2.2. Mitochondrial Dysfunction Leads to Insulin Resistance (Figure 1)

Even though the mechanism for metabolic syndrome is less clear, it is well established that mitochondrial dysfunction is a critical and common factor associated with almost every feature of metabolic syndrome (see these reviews [7, 13, 15, 33]). It is a surprising paradox that high nutrient intake can lead to decreased oxidative phosphorylation [35]. The imbalance between nutrient intake and its utilization leads to store abnormal lipid in adipocytes and obesity. This accumulated lipid induces various stress pathways and activates various lipid oxidative enzymes. It has been demonstrated that mice which were fed either high fat or western diet had shown the increased expression of 12/15-lipoxygenase (12/15-LOX), a nonheme iron dioxygenase, which catalyzes the hydroperoxidation of polyunsaturated fatty acids, in adipocytes [36]. Further, fat-specific deletion of 12/15-LOX improved glucose metabolism and protected from obesity-mediated complications [37]. 12/15-LOX deficiency not only restored cell metabolism but also decreased the inflammation by reducing the macrophage infiltration in adipose tissue, reducing islet cell inflammation and reducing the circulating proinflammatory cytokines such as IL-6, TNF alpha and increasing anti-inflammatory adiponectin indicating that 12/15-LOX may be essential in causing both local and systemic inflammation in metabolic syndrome and obesity [38]. Increased 12/15-LOX in adipocytes causes ER stress and unfolded protein response which further amplify the stress [39]. Thus, ER stress in adipocytes which is crucial in activating various proinflammatory mediators may be dependent of 12/15-LOX. These evidences indicate that 12/15-LOX could be crucial and essential in the induction of early stages of inflammation in adipose tissue and whole body insulin resistance in high fat fed conditions like metabolic syndrome. The importance of 12/15-LOX in cell fate is evident with its property of direct oxygenation of biomembranes such as mitochondrial membranes even without prior action of phospholipase A2 [40]. Additionally, 12/15-LOX directly depolarizes the mitochondria both in vitro and in vivo models [41]. In addition, 12/15-LOX may cause mitochondrial dysfunction through its metabolites such as 13-S-hydroxyoctadecadienoic acid (13-S-HODE) and 12-S-hydroxyeicosatetraenoic acid (12-S-HETE) which can cause mitochondrial degradation [4244]. Though, it has been demonstrated that 12/15-LOX causes insulin resistance in adipocytes [45], the role of mitochondrial dysfunction in that phenomenon is not studied. This could explain the paradoxical reduction in mitochondrial oxidative phosphorylation in adipocytes and other organs with metabolic syndrome.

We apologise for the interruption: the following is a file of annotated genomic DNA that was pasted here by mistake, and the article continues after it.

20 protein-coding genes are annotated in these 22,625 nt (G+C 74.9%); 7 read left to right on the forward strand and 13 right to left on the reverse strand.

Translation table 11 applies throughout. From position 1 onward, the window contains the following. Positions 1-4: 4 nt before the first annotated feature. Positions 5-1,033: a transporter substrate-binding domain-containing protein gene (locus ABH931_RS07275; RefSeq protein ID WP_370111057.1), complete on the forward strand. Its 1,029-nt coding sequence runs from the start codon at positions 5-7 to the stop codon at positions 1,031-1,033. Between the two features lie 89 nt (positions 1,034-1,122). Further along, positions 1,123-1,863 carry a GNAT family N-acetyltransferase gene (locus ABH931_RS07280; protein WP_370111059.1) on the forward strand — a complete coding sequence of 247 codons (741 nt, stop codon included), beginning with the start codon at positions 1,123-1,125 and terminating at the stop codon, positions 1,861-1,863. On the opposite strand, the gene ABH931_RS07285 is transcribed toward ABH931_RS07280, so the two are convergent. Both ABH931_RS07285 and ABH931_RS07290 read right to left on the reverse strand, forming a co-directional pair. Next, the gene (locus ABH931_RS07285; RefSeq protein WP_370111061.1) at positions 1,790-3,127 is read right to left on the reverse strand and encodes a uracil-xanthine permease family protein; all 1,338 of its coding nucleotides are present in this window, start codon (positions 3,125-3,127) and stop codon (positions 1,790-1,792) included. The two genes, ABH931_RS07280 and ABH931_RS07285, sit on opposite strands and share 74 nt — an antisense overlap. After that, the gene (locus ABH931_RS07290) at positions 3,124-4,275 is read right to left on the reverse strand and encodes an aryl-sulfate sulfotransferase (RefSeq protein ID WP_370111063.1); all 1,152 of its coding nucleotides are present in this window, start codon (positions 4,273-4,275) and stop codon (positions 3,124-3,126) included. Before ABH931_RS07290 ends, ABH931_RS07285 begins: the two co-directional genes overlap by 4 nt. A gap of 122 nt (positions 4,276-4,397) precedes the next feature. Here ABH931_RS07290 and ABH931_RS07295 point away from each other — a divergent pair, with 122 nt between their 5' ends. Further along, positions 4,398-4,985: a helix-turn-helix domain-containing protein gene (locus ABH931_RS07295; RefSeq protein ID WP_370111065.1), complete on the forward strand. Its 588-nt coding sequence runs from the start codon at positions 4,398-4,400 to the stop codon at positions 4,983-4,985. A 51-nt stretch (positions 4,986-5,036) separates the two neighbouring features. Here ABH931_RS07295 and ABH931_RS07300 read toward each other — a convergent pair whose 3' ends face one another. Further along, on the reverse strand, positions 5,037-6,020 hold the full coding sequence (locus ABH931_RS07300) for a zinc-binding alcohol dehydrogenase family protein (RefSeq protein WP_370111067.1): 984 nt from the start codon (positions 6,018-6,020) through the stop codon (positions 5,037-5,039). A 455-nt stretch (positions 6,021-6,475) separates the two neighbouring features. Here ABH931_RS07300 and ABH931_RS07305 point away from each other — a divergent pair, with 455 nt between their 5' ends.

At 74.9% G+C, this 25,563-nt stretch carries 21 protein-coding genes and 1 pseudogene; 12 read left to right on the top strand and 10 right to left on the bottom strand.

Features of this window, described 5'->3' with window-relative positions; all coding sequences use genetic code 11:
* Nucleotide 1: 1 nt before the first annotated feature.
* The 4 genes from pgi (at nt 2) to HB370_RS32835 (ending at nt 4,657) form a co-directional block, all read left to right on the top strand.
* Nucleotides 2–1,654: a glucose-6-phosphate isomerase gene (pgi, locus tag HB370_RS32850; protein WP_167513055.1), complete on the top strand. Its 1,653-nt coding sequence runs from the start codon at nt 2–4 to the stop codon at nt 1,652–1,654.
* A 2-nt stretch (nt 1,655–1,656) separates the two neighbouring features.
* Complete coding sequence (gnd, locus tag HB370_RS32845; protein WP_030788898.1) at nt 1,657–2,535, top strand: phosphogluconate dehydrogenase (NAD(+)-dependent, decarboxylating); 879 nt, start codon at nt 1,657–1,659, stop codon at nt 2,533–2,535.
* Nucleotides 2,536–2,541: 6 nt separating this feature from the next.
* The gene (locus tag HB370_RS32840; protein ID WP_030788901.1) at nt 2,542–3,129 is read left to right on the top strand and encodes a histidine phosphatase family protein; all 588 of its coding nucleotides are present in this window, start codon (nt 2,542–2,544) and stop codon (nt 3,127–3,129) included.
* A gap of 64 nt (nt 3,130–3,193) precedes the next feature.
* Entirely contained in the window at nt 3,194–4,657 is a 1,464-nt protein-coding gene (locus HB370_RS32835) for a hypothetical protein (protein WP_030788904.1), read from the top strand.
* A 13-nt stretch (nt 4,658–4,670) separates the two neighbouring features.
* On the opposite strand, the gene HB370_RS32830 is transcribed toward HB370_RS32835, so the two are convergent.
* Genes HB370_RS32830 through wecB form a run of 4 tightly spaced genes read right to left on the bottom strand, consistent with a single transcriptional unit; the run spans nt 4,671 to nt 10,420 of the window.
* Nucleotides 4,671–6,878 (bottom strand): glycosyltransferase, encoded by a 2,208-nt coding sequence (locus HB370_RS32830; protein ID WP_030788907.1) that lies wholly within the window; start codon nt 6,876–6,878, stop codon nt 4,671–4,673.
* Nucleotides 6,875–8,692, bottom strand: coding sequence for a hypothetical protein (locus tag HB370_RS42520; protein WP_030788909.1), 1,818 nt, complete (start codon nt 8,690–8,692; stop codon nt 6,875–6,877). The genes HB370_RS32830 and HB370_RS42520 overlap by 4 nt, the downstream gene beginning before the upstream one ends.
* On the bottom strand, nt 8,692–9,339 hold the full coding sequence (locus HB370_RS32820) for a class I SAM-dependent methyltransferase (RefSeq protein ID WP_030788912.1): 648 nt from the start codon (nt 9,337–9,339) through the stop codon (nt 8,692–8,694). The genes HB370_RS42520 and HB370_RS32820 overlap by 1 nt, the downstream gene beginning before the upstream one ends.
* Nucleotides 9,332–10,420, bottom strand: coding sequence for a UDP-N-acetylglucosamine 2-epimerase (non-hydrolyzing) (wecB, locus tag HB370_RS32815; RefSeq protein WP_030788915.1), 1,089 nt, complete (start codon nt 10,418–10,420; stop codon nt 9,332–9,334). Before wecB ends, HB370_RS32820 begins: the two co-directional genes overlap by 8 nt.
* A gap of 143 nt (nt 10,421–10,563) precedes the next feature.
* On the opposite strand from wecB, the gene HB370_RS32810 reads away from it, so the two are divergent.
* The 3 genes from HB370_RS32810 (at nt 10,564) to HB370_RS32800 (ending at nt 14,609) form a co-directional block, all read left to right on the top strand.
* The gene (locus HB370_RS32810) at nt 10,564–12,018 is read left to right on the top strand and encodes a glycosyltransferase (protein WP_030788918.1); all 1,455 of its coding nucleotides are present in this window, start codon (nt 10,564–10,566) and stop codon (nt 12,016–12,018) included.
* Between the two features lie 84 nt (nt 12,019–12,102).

Increased ER stress and its consequent unfolded protein response (UPR), possible mitochondrial dysfunction, and resultant oxidative stress along with increased accumulation of macrophages lead to the release of proinflammatory mediators such as TNF-α and IL-1β from adipocytes ([13, Figure 1]). These mediators reduce eNOS expression in adipocytes. The reduction in eNOS expression is followed by decreased NO production and reduced mitochondrial biogenesis by inhibiting cGMP and PGC-1α (peroxisome proliferator-activated receptor coactivator 1 alpha) which is the master regulator in mitochondrial biogenesis. The eNOS deficient mice showed a group of metabolic abnormalities found in metabolic syndrome patients such as dyslipidemia, hypertension, and insulin resistance [46]. Further, the reduction in mitochondrial biogenesis jeopardizes the beta oxidation of fatty acid and thus leads to accumulation of lipids in adipocytes to cause lipid overload in adipocytes. This increased ER stress in adipocytes leading to release of various proinflammatory mediators which further reduce eNOS expression to complete the vicious cycle (Figure 1). This leads to disabling the mitochondriogenesis and amplifying the features of visceral obesity which is an initiating factor for the development of most of the risk factors of metabolic syndrome. These evidences indicate the crucial role of eNOS in metabolic syndrome in the aspect of mitochondrial biogenesis [47, 48].

The resultant central obesity leads to release of free fatty acids (FFA) in plasma and these (Figure 1) FFAs damage various organs such as liver, skeletal muscle, pancreatic beta islet cell, and blood vessels [4951]. This leads to the reduction in the metabolic function of mitochondria and glucose uptake with increase in glucose synthesis and insulin secretion to cause a reduction in insulin responsiveness [4952]. These indicate that mitochondrial dysfunction is crucial not only in causing insulin resistance but also in developing other risk factors of metabolic syndrome such as hypertension and type 2 diabetes mellitus.